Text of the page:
In relation to existence of dispute, the court read the word ‘and’ as ‘or’ in Section 8(2)(a) of IBC. The SC arrived at this view as reading it in any other manner would create a situation where without institution of suit or arbitration proceedings existence of a dispute cannot be established. Further, given the laws of limitation, a corporate debtor may not initiate any proceedings as long as limitation period is applicable and would become subject to insolvency proceedings even though a bona fide dispute exists. Relying upon interpretation of ‘existence of dispute’ in English and Australian cases, the SC held that while determining ‘existence of dispute’ the NCLT without going into the merit of the dispute needs to examine whether there is a ‘plausible contention which requires further investigation’ and that the “dispute” is not a patently feeble legal argument or an assertion of fact unsupported by evidence.

This decision has helped as a basis for rejection of many applications at the admission stage where operational creditors have tried to use the IBC for extraneous reasons i.e. as a tool for recovery.

Timelines are directory and not mandatory

One of the pivotal conditions of the IBC framework is the timelines specified for each part of its processes. Each part is regulated to ensure that the whole process is completed within the overall timeframe of 180 or 270 days, as applicable. This is essential to mitigate value destruction due to delays. While the SC endorses this time- bound scheme, however, it balances this with the overarching imperative of achieving just outcomes.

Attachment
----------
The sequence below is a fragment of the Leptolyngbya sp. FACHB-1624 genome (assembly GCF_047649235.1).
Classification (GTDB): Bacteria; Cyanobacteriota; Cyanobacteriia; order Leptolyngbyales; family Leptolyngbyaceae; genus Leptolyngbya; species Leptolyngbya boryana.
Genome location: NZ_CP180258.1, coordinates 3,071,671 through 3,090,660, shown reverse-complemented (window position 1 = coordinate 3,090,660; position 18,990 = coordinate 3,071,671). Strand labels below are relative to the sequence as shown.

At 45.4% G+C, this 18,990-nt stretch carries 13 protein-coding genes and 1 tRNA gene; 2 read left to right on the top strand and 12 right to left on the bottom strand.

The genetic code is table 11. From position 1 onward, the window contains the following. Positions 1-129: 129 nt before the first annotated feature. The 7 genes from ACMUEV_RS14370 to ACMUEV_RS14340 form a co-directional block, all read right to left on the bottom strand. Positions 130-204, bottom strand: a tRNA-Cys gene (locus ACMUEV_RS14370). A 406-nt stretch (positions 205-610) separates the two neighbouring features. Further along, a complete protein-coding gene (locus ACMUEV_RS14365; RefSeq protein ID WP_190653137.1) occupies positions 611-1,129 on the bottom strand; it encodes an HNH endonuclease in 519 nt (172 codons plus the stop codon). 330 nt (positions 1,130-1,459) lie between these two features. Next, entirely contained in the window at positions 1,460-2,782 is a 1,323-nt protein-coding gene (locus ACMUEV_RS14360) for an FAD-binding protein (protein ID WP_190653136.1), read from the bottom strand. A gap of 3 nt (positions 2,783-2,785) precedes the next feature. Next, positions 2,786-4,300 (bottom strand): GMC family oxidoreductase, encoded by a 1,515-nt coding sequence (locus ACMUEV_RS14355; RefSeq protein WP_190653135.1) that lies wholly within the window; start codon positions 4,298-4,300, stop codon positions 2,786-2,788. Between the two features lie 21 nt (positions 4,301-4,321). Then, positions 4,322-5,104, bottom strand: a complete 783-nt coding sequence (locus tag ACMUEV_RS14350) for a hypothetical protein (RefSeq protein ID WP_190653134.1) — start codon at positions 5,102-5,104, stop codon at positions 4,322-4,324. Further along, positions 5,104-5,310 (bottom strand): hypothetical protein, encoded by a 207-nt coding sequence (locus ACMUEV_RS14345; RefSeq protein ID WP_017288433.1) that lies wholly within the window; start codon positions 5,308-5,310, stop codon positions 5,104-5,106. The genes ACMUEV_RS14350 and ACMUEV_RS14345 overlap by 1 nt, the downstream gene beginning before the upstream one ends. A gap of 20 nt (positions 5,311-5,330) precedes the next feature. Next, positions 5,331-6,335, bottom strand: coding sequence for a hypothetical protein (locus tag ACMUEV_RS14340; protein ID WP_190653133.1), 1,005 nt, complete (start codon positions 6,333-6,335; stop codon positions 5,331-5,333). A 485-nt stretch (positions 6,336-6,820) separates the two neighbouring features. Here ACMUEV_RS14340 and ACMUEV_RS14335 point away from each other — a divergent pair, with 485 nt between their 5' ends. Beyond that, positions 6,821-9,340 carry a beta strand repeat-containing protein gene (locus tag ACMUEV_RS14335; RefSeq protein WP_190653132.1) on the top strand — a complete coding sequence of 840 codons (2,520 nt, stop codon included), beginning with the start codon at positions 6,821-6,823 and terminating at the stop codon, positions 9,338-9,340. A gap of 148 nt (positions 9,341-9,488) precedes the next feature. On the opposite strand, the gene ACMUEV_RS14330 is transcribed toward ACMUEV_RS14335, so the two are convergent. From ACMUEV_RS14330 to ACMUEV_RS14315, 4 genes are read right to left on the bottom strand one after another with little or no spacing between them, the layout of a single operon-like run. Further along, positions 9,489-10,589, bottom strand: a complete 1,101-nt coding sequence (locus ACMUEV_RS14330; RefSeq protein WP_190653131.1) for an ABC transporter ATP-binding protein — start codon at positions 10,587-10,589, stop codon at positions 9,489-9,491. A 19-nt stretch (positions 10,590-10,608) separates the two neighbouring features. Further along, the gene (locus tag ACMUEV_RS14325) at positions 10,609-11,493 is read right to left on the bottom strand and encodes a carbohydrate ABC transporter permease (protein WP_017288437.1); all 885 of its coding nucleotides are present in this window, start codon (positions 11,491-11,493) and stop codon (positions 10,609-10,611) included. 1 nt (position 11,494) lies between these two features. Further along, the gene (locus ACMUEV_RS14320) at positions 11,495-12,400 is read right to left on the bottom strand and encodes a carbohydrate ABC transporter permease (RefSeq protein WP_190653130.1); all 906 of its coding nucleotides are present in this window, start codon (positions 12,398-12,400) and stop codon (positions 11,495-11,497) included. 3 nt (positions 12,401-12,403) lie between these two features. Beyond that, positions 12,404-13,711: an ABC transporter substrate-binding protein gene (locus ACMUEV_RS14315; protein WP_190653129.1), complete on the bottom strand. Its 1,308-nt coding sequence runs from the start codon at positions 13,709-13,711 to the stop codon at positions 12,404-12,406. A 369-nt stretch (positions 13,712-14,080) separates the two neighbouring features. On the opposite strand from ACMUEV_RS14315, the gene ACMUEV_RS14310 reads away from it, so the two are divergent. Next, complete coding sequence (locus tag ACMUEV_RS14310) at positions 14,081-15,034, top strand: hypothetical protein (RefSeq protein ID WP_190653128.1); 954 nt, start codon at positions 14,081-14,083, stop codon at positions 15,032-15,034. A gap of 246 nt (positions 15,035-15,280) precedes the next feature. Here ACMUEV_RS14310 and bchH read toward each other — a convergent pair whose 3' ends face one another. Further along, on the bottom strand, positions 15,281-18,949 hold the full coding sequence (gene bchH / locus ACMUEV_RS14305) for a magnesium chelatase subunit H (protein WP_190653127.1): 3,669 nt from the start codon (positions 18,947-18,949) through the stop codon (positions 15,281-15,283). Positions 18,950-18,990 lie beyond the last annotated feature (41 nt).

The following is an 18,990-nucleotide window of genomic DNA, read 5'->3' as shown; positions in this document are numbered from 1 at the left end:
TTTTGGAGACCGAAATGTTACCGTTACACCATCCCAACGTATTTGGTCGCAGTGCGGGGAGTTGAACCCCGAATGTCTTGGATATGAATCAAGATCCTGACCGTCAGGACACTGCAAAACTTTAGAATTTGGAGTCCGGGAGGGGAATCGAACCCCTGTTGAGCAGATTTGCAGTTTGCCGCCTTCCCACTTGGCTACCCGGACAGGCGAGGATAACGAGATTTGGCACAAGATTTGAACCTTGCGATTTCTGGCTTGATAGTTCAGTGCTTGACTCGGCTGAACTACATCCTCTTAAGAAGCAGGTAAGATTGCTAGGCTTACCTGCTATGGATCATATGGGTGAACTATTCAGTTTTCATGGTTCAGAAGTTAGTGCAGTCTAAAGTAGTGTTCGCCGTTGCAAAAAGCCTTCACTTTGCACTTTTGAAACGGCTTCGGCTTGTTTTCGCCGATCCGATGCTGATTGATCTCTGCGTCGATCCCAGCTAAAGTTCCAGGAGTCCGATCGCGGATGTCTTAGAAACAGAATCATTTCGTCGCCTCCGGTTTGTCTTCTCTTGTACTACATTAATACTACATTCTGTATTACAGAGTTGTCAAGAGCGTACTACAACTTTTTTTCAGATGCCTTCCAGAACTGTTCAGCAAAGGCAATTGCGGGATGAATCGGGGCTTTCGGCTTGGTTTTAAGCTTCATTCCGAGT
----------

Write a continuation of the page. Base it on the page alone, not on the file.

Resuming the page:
When the IBC was implemented, the questions which arose were, ‘what are the consequences of not adhering to the prescribed timelines’, ‘what remedy one has if timelines is not adhered to for procedural issues, or ‘are these timelines realistic’? In this context, NCLAT in Surendra Trading Company vs Juggilal Kamplamat Jute Mills Company3 examined the question “whether the time limit prescribed in IBC for admitting or rejecting a petition or initiation of insolvency resolution process is mandatory?”. The NCLAT held that the period of fourteen days prescribed for the NCLT to pass such an order is directory in nature, whereas the period of seven days given to the operational creditor for rectifying the defects in its application is mandatory. On appeal, the SC noted that to serve the ends of justice, the period prior to admission of an application is not to be treated as mandatory – judicial decision making cannot be made subservient to technical rigors of timelines. The ends of justice will not be met if an application is rejected, not on merits, but on technical issue of defects. The SC though cited a word of caution and said that if defects cannot be removed within 7 days then application can be admitted only if NCLT is satisfied that there was a sufficient cause for the delay.